Destined to fail?

Published March 5, 2024
The writer is a political economist with a PhD degree from the University of California, Berkeley
The writer is a political economist with a PhD degree from the University of California, Berkeley

DESTINY in social science refers to likely cause and effect links versus a pre-ordained view of fatalism. One such political link is that the quality of outcomes of a regime depends on the quality of its strategies, which depends on its team quality. I used this link to predict early in the PTI’s term that it wouldn’t do well given its team. As the PML-N arguably pursues narrow interests over merit in filling key posts, I fear the same now, more so as we are close to doom.

We face urgent economic and security issues plus social, political and external ones. The key post to tackle them is the prime minister’s. In Shehbaz Sharif, the PML-N has opted for a drab but able manager — one who is good at running local projects rather than being a strong federal leader. The last time he cut a sorry figure in managing the economy, foreign policy and security, and was a mere appendage caught between the powerful establishment and his elder brother Nawaz Sharif. The same seems likely now.

The economy posts are the next key ones — that of the finance minister but also those of industry, investment, commerce, IT and planning. Our socioeconomic musts are fourfold: stability (most urgent), productivity, equity and sustainability. The finance minister ensures economic stability. But recent finance ministers such as Ishaq Dar and Shaukat Tarin favoured the elites and undermined macro-stability. We need a finance minister with a solid education and experience in macro-economic stability who can curb fiscal and external deficits as well as ensure durable growth in tax and export revenues and jobs. This rules out Dar and also people like Hafeez Shaikh, who loyally implement IMF policies that neglect growth.

But stability alone doesn’t result in durable growth. Growth and productivity require experts in the other ministries mentioned, who can creatively identify new investment, industrial and export avenues via a strong industrial policy, as done by the Asian Tigers. The PML-N must field strong, dynamic people with vast experience. But the trends look bad. Cutting fiscal deficits would require the party to tax and/ or remove subsidies from its core elite base. Cutting external deficits and enhancing productivity would require creativity that the old guard lacks. Thus, all key economic aims appear tough to achieve.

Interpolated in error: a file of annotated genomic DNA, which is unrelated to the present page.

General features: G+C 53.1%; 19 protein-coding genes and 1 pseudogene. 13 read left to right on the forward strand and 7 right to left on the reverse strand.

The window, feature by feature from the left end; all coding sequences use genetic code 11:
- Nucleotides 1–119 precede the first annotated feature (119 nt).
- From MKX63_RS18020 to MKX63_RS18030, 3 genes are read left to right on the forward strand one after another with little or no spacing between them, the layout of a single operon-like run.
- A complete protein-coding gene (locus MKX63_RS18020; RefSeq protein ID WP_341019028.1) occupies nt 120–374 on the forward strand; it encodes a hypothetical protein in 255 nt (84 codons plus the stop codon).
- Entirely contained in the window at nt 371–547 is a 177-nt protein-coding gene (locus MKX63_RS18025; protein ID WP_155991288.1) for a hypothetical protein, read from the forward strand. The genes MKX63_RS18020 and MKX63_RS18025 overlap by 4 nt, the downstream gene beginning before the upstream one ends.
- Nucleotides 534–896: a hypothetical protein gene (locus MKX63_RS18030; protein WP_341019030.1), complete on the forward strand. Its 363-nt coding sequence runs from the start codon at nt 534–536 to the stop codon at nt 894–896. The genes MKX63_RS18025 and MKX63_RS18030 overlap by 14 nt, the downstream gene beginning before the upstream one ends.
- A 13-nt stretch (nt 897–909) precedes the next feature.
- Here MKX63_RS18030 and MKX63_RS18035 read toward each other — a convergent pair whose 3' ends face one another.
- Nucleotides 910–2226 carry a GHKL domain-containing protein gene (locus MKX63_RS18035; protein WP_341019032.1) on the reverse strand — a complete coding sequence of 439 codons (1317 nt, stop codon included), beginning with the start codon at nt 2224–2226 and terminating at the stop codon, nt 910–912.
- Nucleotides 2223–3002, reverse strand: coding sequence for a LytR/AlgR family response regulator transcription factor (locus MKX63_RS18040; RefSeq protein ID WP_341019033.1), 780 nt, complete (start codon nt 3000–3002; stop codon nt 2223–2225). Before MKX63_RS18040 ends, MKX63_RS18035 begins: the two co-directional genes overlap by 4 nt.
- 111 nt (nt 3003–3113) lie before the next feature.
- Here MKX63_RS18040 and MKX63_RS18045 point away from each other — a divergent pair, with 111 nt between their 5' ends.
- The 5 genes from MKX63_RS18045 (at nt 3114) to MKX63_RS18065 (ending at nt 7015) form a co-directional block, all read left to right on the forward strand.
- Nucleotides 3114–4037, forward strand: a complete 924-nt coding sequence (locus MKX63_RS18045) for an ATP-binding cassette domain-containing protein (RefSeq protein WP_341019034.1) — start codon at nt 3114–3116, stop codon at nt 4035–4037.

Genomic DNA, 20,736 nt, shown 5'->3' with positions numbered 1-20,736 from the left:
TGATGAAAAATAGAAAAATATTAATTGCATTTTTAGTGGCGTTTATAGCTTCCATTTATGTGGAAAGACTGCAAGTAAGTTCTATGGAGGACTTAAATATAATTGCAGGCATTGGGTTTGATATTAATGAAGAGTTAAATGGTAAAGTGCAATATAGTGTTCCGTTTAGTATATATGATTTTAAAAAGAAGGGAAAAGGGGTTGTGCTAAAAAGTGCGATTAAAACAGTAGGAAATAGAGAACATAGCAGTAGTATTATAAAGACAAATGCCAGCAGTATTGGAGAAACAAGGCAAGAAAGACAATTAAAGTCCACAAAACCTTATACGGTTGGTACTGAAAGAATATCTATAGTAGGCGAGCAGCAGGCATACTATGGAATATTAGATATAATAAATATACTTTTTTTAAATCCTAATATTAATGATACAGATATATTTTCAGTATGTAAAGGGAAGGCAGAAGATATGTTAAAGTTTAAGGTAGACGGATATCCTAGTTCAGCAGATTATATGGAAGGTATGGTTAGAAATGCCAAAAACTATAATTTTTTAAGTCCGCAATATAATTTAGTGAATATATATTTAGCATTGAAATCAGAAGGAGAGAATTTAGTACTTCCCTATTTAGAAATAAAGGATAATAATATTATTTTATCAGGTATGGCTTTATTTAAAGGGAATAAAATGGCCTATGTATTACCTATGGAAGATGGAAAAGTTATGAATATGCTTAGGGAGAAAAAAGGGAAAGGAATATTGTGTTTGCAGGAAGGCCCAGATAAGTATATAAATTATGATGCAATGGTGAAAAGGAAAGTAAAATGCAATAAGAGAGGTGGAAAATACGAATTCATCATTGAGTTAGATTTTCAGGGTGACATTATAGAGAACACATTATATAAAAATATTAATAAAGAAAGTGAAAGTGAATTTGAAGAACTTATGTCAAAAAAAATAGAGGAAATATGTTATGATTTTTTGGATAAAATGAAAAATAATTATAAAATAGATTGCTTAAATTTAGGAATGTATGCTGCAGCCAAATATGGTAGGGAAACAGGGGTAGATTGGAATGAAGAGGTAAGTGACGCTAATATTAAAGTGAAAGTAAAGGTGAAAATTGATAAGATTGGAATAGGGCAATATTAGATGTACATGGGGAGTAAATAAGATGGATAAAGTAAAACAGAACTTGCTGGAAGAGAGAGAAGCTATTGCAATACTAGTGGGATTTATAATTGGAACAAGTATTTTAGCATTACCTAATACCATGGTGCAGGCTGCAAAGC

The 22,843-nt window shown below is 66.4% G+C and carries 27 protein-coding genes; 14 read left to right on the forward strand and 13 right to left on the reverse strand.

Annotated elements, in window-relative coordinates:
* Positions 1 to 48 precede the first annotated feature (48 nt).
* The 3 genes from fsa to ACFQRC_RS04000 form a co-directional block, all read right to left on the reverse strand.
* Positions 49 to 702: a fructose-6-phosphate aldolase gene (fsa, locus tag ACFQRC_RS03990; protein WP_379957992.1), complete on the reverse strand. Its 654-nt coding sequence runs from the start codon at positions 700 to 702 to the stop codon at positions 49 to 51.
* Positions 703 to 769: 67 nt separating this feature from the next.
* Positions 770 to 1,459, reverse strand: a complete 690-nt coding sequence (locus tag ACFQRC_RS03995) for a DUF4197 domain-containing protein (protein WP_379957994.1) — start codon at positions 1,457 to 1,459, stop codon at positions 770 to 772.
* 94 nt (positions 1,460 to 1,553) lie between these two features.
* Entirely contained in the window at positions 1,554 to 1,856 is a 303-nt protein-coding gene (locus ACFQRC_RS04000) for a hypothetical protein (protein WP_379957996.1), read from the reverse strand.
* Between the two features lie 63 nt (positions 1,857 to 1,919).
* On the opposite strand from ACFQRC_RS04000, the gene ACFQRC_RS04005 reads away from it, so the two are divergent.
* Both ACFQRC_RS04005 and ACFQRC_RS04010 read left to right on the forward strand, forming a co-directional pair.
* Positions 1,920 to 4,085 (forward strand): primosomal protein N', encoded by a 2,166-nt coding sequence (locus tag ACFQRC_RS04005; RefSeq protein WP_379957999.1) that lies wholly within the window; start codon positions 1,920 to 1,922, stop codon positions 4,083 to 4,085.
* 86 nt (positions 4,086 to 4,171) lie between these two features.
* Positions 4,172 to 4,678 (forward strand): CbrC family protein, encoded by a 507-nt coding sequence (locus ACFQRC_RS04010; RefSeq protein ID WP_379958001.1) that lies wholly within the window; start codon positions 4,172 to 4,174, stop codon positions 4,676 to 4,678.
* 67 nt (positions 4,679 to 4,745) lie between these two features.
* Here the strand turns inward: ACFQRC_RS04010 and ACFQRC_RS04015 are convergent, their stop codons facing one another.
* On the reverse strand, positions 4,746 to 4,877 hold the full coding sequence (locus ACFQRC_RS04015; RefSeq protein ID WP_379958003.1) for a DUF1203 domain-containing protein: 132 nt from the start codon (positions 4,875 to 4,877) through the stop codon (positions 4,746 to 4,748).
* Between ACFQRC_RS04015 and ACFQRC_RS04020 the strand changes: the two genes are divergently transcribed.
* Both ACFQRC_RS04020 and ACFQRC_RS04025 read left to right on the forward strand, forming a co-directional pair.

Stability alone doesn’t result in durable growth.

Ensuring equity and sustainability requires experts in ministries for social areas like climate change, poverty alleviation, health, education, population, labour and agriculture. Besides a strong industrial policy, we need strong agricultural, informal sector and labour policies as most of the poor work in these areas. The PPP has more expertise here than the PML-N, which specialises in physical projects. But even the PPP focuses on band-aids rather than root causes. It must review its cabinet decision and also appoint competent people to constitutional posts to influence policy indirectly.

The main security threats relate to the TTP, Balochistan, India and societal extremism. A role for the establishment in security policy under civilian sway can give benefits. Unlike the economy, they have some understanding here. Nawaz Sharif, even informally, can provide the impetus for peace with India given his past forays with the BJP. Peace with India is the single change that can have ripple effects in all realms — economic, social, foreign, political and security. As president, Asif Zardari with his Baloch roots, provincial set-up and reconciliation politics, can help end the Baloch stand-off. But for all this, the establishment cannot maintain total control on security policy. A set-up that won power with establishment aid will strugg­­le to wrest space from it. On the TTP and other extremists, the PML-N has a mixed record. It wanted curbs on jihadis but pursued peace with TTP

initially and its key leaders have close extremist ties.

We badly need a new and creative foreign policy that balances our ties with China and Western states. Our Constitution and institutions lie in tatters given the political tussles of recent years. But a regime with dubious legitimacy is ill-placed to fix them.

There are then huge gaps in the competence required to tackle our challenges. Where the coalition will have authority, it may lack capacity and vice versa. The good news from social science is that effects and outcomes can change if one changes the causes. Simply put, if the PML-N wants good outcomes after five years, it can make them more likely by ensuring greater competence today. Otherwise, with each passing day, the path will increase the prospects of doom and another establishment-imposed set-up will fail.

The writer is a political economist with a PhD degree from the University of California, Berkeley.

murtazaniaz@yahoo.com

X: @NiazMurtaza2

Published in Dawn, March 5th, 2024

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